The Bowery Mission is on the lower eastside of Manhattan. It is near the World Trade Center. I don’t know how close it was to the WTC and if it is in existence today. This is the Mission where Fanny Crosby supposedly played for a portion of her career. I think she had a ministry there if my understanding is correct. Hector took us to the Mission. It was set-up for us to go there, have a meal, take a tour of the facility, ask the main guy some questions and then hold a service. The BM was in a seedy side of town. I remember one time stepping out the door of the mission onto the sidewalk and there was a naked pornographic woman picture right at the door to where you had to step on it. It hit you immediately. I suspected someone planted it there to “trip up” the folks that came out of the Mission. I don’t know. Porn was so prevalent in certain places and situations that it is hard to tell if it was planted or just the way things were in the city.
We went in and they gave us an immediate tour. It was a dengy kind of place. It was very old. There were multiple floors. I think he showed us a piano supposedly played by Crosby. We sat at a large table that was situated right behind the stage. I didn’t know it at the time, but when we got up to walk through a doorway we were right on the stage facing the congregation. We ate the meal and the main guy gave a presentation of the mission. I think he was also trying to solicit support for the mission. We were cautious because if I remember correctly they didn’t use the King James Bible and that was a sign that we didn’t want to become too involved with these people.
We finished the meal and then moved through the passageway and stepped on the back of the stage. The people were already ready. The auditorium was divided into two parts. Facing the crowd, the mission workers were on the right and dressed all in white. They were predominately African-American. The left side were street people and I couldn’t tell if they were black, white, Italian, Asian or what. They were unbelievably dirty. We were about 4 feet or more above floor level. We were in coats and ties and pressed white shirts. We were dressed to the religious nines. There was congregational singing w/piano accompaniment. The Mission workers began singing, swaying and worshipping like black people, very soulful. It was one of the most incredible experiences I had ever had. It was surreal. It was deeply spiritual. I engaged God. They were swaying and clapping and singing to God. I was stoic and glancing from left to right. They were black and the other side of the room was dirty. I glanced down the line looking at my very white brothers to see if anyone was tipping their hand so to speak. My friend Shannon was crying. He was overcome. I stepped out of the line and walked down to Shannon. I hugged him and told him that we were 860 miles from home and nobody would know about it; go ahead and loosen your tie and get into it. I took my tie and coat off, rolled up my starched white sleeves and began to clap, sway and cry like a baby.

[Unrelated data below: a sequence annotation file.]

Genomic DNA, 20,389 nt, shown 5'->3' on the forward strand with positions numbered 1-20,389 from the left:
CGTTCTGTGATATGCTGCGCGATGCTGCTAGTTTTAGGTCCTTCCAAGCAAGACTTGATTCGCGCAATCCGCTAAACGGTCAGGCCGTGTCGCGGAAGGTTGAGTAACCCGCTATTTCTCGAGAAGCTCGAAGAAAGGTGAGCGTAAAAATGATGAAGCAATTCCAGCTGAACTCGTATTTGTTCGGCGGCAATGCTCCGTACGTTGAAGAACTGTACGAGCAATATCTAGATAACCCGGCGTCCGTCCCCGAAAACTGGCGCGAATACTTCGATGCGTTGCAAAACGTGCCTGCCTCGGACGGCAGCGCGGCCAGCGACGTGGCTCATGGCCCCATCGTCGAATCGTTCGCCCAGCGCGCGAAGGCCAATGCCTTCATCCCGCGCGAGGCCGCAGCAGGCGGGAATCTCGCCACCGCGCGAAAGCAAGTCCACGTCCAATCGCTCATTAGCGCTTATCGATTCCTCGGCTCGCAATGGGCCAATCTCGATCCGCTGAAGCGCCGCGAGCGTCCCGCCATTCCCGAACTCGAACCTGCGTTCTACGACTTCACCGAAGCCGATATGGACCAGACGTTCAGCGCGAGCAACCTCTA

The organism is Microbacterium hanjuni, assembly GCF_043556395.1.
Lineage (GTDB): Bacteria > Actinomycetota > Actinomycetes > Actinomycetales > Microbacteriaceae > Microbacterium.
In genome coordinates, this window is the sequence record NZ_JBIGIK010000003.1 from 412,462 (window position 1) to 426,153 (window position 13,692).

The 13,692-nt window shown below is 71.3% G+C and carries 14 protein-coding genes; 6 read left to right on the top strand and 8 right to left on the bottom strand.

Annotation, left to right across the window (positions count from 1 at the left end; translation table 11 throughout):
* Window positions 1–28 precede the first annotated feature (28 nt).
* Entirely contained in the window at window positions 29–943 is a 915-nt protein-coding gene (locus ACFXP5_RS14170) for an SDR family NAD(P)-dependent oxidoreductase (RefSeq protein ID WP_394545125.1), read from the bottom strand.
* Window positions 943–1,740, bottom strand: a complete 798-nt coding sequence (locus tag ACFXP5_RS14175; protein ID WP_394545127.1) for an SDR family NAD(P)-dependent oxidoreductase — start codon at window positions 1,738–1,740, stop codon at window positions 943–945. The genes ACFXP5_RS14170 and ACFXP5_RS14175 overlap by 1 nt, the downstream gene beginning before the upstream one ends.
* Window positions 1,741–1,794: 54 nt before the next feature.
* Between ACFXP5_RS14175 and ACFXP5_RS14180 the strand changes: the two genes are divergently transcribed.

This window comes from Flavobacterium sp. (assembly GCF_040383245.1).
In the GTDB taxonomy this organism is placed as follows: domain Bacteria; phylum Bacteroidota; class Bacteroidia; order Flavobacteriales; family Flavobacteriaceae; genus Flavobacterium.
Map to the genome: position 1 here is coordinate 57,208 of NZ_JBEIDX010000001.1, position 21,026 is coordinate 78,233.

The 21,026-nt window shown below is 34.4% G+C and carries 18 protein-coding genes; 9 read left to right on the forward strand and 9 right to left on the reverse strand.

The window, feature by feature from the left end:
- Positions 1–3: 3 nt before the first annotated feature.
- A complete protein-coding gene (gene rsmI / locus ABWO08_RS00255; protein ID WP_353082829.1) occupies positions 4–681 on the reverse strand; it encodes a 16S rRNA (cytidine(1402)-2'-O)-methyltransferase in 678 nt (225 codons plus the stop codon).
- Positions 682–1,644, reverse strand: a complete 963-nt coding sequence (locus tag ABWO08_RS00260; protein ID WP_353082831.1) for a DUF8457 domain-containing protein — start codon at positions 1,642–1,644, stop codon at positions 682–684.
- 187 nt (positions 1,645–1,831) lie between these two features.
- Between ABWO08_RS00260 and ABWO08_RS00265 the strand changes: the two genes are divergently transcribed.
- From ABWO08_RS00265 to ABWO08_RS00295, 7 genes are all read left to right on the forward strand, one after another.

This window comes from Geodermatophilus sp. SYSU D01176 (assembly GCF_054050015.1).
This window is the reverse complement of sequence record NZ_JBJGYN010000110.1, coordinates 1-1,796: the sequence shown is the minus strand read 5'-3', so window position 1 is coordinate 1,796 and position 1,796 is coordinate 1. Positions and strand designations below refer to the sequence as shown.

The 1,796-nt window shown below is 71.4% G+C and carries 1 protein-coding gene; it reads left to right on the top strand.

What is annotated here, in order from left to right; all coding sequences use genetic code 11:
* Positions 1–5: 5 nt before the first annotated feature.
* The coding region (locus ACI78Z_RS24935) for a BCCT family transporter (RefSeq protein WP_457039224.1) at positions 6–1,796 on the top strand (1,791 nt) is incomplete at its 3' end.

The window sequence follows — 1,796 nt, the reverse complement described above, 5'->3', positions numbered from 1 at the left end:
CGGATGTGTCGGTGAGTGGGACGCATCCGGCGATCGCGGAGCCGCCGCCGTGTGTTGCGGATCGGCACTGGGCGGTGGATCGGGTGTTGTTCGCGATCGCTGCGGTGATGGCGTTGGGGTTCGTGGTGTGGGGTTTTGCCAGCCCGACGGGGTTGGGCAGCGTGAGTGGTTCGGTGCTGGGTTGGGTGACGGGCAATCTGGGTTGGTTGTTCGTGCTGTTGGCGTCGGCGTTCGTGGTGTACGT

We were standing outside a restaurant early one evening looking for a place to eat. I went to NY thinking that I was going to eat some authentic food from many different cultures. Boy, was I in for a shock. We were standing in front of this restaurant and the only question that seemed to matter was whether the restaurant sold alcohol or not. I couldn’t believe it. I was not surprised that that was the question of the evening, but I was still amazed that there was a hesitancy about going into the restaurant. They resisted. They could not be in the same building where alcohol was sold.
I told them that I didn’t drive over 800 miles to eat at McDonalds. I was not about to eat at some chain on my first and potentially only trip to New York City. Well, we ate at Wendy’s. It was sad. Welcome to my world. I could not reconcile that kind of interpretation from Scripture. It made no sense to me. It was a preference that was amazingly inconsistent. And I was being self-righteous about the whole thing.
There was angst in my soul regarding my religion. This was an early sign that I was a misfit among my brothers. This was part of a continuum of evidences that told me that I was a fish out of my element. Unfortunately I didn’t know there was any other place to go. There were no options for me except for the option in which I existed.
The inconsistencies were all over the map. We could watch a football game played by godless people who promote hedonism and a low to no view of the local church that was shown on a TV that is owned by a godless corporation. The TV network is similarly godless and has done as much to promote godlessness in our culture as anything else. We buy gasoline from godless corporations and just about every other association we have has some connection to paganism. It is the world in which we live. However, somebody said that alcohol is worse than these other things and therefore we can be inconsistent as long as we believe there are degrees of sin, paganism, compromise, etc. The bible would not support this position, but depending on the group you are talking to you would find yourself in situations where you have crossed somebody’s artificial line of asceticism. It could be tricky for the novice, but once you get in and learn the ropes you knew where to step and not step. You also learned body language, the art of observation and question asking to quickly assess a situation to know if you have crossed the line or were about to. For me I was about at the end of caring for this kind of artificial, superficial religion. I was peeking over the fence and these brothers in NYC were a great help in this process.